The intervention was a participatory music program in which participants participated in making music as members of a string orchestra. Participants were given an instrument of their choice (violin, viola, or cello). One-hour lessons with a music educator experienced in music education for adults took place three times a week. Sessions include thirty minutes of group music instruction followed by thirty minutes of ensemble participation [17, 18].

The repertoire was chosen by the music teacher after consultation with the participants. Participants were given sheet music to use during their own practices and group sessions. The music educator has created instructional videos demonstrating how to play the instruments and providing suggestions for practice. Participants were encouraged to exercise during their free time.

The participatory music program focuses on the use of stringed instruments for several reasons. String instruments are suitable both in solo and in a group. Many home programs used a group format that was familiar and comfortable to potential participants. Playing a stringed instrument within an orchestra can foster a sense of responsibility, provide opportunities for social participation, and encourage the development of a new role (“I’m the cellist of the orchestra”). Stringed instruments are melodic (unlike the drum or triangle, which typically produce a single note), allowing participants to play music that is familiar, facilitating both enjoyment and skill acquisition. Also, string instruments (as opposed to keyboards) make it easier to learn and play because the music is written in one line in one key. Finally, although cellos are larger, stringed instruments can be conveniently transported, even if public transportation is used.

Implementation of a pilot project

The music educator developed and facilitated the lessons because, based on MOHO’s conceptualization, a key goal of the program was to provide participants with new skills. An occupational therapist and a music therapist were consultants to the program implementation team.

Assessment

The assessment is mainly guided by the MOHO framework, [11,12,13] supplemented with selected constructs from the Consolidated Framework for Implementation Research (CFIR) [19]. Specifically, we examined CFIR constructs related to intervention and organizational context.

Participants

We assessed participants’ experiences of the program by collecting qualitative data from semi-structured interviews conducted one month after enrolment. Veterans participating in the program were asked about prior music education, barriers and facilitators to program participation, experiences with intervention sessions, perceptions of their orchestra membership, and suggestions for program improvement (see Appendix A for interview guide).

Non-participating

Veterans who had not participated in the program were invited for a one-time semi-structured interview that asked about barriers to participation, suggestions about whether and how the program could be modified to overcome these barriers, and experiences with music (see Appendix B for an interview guide).

Qualitative analysis

Qualitative researchers were from diverse fields including occupational therapy (SW, female interested in occupational therapy approaches to promote social justice), anthropology (NAR, male interested in veteran community reintegration), social work (JM, a woman interested in implementing innovative interventions for veterans with unmet social needs), music education (SC, a woman interested in implementing music-based interventions to improve well-being), and medicine (DMB, a woman interested in developing and evaluating interventions to improve patient outcomes). Interviews were conducted by NAR, JM, AJC and DMB; none of whom had previous relationships with the interviewees, but all of whom had experience with qualitative methods. Only the veteran and the interviewer were present during the interviews. Participant interviews took approximately 30 minutes, non-participant interviews took approximately 15–20 minutes.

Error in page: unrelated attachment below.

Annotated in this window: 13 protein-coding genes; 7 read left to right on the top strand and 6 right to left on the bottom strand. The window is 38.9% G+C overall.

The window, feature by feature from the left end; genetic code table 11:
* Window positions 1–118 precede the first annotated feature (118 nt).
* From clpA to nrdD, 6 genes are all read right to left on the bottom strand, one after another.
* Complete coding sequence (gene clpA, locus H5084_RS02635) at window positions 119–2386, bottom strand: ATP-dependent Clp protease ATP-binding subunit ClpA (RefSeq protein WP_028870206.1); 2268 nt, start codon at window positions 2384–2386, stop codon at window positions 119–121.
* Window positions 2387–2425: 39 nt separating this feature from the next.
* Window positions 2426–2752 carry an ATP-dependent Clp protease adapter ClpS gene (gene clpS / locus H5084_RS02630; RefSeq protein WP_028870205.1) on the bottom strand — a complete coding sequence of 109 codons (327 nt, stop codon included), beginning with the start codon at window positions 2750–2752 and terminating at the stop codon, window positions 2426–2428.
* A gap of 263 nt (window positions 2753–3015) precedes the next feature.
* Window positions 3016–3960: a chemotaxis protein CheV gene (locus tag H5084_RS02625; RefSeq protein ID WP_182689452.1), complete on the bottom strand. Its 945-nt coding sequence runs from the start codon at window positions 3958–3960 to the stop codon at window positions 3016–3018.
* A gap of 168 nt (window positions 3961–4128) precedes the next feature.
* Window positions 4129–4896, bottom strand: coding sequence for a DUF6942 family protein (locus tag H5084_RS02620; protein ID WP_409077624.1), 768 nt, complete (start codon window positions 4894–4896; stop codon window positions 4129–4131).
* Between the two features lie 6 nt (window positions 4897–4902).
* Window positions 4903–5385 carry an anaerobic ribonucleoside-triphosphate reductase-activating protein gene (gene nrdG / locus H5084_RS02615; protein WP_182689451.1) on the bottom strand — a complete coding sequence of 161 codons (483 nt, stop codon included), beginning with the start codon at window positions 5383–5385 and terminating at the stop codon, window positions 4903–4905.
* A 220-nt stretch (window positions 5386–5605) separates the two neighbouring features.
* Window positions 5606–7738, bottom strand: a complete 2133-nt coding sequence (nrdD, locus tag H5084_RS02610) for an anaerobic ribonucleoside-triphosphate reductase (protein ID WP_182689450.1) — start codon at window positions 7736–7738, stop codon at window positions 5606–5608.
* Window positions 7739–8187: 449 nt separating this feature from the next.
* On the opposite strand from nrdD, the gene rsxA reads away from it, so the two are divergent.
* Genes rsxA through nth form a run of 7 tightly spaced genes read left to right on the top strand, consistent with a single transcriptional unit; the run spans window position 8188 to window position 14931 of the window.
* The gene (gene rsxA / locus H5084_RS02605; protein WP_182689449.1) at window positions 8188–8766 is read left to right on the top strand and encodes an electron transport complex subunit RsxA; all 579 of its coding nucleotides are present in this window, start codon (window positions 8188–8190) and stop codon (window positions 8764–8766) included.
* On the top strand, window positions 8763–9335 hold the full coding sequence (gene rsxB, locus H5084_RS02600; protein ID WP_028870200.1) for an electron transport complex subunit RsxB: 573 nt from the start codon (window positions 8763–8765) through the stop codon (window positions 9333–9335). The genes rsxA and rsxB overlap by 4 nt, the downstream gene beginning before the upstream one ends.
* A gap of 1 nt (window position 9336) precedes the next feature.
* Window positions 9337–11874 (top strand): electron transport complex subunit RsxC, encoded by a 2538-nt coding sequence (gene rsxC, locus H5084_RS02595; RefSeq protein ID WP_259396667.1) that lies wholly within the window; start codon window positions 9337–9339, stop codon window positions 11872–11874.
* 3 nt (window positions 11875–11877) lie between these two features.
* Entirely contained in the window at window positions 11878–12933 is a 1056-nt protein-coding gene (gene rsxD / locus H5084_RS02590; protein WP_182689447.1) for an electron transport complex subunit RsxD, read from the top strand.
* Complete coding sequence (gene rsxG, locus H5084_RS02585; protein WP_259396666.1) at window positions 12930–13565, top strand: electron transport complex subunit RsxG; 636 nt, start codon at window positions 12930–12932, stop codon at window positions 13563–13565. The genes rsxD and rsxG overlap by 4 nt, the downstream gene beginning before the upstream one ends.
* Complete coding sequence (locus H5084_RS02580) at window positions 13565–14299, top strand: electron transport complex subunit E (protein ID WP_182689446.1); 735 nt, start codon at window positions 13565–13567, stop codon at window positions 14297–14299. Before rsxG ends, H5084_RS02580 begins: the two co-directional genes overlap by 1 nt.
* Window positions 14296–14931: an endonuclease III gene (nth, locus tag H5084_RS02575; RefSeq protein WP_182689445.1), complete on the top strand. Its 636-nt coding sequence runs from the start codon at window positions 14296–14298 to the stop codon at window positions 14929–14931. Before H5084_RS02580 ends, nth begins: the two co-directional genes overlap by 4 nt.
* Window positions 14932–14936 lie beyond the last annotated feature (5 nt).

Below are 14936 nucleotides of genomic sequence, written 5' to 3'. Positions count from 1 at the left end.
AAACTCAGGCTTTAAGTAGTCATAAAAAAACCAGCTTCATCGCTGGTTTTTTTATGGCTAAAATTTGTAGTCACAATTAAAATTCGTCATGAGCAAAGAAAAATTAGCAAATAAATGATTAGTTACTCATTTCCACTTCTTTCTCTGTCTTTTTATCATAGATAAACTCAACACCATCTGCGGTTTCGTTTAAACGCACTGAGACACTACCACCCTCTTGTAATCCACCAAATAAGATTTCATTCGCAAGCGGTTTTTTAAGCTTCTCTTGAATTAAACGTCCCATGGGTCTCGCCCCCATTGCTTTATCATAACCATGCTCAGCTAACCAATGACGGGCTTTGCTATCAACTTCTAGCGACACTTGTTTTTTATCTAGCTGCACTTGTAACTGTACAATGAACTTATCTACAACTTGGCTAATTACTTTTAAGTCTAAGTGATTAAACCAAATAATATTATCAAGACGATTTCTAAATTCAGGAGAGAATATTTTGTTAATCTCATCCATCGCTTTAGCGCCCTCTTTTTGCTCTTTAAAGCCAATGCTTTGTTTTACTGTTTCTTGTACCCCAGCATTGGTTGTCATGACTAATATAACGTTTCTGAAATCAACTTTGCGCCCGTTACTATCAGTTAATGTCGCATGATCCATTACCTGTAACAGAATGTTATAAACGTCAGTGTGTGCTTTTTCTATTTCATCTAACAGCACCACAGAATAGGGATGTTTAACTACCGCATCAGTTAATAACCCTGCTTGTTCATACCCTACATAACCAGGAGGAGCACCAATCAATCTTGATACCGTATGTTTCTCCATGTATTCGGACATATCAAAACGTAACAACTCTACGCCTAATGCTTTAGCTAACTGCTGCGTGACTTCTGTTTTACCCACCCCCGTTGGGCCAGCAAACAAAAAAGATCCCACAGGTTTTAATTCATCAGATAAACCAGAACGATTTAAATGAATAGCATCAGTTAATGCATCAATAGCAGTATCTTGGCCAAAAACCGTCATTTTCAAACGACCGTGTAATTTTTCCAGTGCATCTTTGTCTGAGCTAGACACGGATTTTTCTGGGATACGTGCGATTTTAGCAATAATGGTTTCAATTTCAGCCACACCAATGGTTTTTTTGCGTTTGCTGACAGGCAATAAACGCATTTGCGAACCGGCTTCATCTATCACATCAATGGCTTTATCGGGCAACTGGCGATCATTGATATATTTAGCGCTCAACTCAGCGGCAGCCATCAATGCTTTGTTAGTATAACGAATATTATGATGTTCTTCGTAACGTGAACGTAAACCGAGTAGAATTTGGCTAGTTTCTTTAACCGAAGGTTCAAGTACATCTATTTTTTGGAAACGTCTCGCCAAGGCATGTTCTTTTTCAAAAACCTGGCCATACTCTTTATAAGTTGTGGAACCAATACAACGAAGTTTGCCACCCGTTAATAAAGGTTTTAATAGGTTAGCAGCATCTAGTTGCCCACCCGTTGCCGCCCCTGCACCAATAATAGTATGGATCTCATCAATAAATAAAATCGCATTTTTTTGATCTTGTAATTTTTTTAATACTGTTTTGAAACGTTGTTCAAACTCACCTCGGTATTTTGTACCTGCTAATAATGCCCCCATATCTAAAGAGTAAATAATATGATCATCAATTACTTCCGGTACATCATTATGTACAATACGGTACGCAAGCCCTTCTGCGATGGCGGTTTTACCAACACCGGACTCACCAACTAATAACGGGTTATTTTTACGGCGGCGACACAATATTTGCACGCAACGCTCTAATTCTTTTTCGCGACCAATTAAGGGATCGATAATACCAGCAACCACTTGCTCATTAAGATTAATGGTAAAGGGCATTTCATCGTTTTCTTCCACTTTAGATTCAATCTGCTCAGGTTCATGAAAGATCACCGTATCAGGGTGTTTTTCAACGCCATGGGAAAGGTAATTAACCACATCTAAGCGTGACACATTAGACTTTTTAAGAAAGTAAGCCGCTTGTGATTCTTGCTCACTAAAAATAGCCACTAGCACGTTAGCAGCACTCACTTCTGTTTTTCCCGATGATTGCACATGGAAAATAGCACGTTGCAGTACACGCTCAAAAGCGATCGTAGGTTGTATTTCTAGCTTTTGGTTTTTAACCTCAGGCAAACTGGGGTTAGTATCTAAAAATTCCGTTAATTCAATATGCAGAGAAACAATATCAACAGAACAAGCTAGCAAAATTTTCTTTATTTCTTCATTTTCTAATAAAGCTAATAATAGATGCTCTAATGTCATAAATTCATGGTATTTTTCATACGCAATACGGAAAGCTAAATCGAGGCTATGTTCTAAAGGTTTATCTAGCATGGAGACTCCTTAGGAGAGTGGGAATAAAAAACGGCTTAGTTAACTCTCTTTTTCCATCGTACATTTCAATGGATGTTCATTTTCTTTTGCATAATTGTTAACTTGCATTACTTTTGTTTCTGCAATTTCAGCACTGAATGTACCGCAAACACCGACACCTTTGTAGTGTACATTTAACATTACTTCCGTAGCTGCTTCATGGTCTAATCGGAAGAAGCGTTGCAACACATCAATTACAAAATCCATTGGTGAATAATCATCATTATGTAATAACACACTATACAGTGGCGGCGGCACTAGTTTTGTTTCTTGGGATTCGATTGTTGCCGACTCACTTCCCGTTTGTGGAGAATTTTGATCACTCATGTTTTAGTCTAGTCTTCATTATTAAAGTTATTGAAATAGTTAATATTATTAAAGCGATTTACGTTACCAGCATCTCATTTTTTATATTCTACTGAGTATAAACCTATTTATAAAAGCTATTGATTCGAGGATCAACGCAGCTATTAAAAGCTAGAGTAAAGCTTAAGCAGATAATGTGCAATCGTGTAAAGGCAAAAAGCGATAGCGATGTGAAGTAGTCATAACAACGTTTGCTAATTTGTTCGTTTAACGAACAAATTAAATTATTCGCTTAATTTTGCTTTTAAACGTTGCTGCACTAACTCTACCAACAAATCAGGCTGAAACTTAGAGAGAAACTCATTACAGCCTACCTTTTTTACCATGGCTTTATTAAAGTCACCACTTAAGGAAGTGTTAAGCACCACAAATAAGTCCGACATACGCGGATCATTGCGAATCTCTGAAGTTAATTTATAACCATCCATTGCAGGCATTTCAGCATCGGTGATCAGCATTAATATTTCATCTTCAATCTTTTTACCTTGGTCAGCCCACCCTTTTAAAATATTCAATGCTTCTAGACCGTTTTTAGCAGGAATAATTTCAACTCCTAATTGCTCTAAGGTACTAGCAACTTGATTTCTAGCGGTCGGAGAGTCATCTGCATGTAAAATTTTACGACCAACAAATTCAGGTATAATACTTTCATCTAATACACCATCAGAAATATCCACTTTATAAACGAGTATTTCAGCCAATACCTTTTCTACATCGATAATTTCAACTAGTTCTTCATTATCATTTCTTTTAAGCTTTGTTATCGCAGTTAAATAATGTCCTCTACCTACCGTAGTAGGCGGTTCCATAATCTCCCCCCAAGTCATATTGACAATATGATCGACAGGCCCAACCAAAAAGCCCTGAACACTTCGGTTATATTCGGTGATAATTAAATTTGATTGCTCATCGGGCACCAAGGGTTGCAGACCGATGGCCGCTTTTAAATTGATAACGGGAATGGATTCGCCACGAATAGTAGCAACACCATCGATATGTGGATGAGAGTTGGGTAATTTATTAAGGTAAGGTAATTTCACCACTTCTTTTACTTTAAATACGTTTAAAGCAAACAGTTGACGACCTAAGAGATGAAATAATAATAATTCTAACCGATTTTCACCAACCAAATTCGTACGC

Interviews were audio-recorded, transcribed and reviewed by members of the research team (all of whom had previous experience with qualitative methods) to ensure accuracy. Transcripts were imported into NVivo11 for analysis using the constant comparison technique [20]. This method includes: inductive coding, category refinement, exploration of relationships between categories, and data integration. They independently analyzed several transcripts and then met to compare coded data and develop a codebook. The team used coded samples and analytic notes to form consensus on relevant themes while recursively engaging in epistemological dialogue to accommodate multiple perspectives on emerging concepts. With a codebook established, the team then independently coded the remainder of the transcripts, after which they met for cross-checking—examining whether different researchers had coded the same data in the same way and discussing any discrepancies. Trustworthiness was supported by researcher triangulation, where different and diverse perspectives are applied to qualitative data [21]. The application of researcher triangulation is relevant to this study where an occupational therapy framework was used to develop a music making intervention. Our multidisciplinary team’s engagement in researcher triangulation allowed us to explore emerging themes from multiple perspectives to develop a robust and comprehensive understanding of each construct. The study received institutional review board (IRB) approval.